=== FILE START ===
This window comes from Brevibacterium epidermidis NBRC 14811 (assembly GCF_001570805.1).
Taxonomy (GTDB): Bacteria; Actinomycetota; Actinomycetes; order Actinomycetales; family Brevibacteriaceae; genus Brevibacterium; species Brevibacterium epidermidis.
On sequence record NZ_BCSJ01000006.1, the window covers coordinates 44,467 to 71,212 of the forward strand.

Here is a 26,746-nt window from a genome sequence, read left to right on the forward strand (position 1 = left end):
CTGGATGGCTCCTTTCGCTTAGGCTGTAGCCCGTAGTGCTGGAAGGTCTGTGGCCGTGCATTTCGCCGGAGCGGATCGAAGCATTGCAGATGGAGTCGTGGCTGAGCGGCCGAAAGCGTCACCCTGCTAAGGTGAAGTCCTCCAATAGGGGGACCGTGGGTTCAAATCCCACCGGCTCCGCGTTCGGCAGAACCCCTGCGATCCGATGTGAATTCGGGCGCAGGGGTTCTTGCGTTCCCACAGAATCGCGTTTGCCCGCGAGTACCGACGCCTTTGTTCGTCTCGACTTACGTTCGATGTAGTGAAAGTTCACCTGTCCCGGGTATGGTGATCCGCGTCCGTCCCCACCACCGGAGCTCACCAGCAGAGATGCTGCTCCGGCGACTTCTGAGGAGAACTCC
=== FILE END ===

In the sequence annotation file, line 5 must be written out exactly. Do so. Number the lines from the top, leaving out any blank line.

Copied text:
CTGGATGGCTCCTTTCGCTTAGGCTGTAGCCCGTAGTGCTGGAAGGTCTGTGGCCGTGCATTTCGCCGGAGCGGATCGAAGCATTGCAGATGGAGTCGTGGCTGAGCGGCCGAAAGCGTCACCCTGCTAAGGTGAAGTCCTCCAATAGGGGGACCGTGGGTTCAAATCCCACCGGCTCCGCGTTCGGCAGAACCCCTGCGATCCGATGTGAATTCGGGCGCAGGGGTTCTTGCGTTCCCACAGAATCGCGTTTGCCCGCGAGTACCGACGCCTTTGTTCGTCTCGACTTACGTTCGATGTAGTGAAAGTTCACCTGTCCCGGGTATGGTGATCCGCGTCCGTCCCCACCACCGGAGCTCACCAGCAGAGATGCTGCTCCGGCGACTTCTGAGGAGAACTCC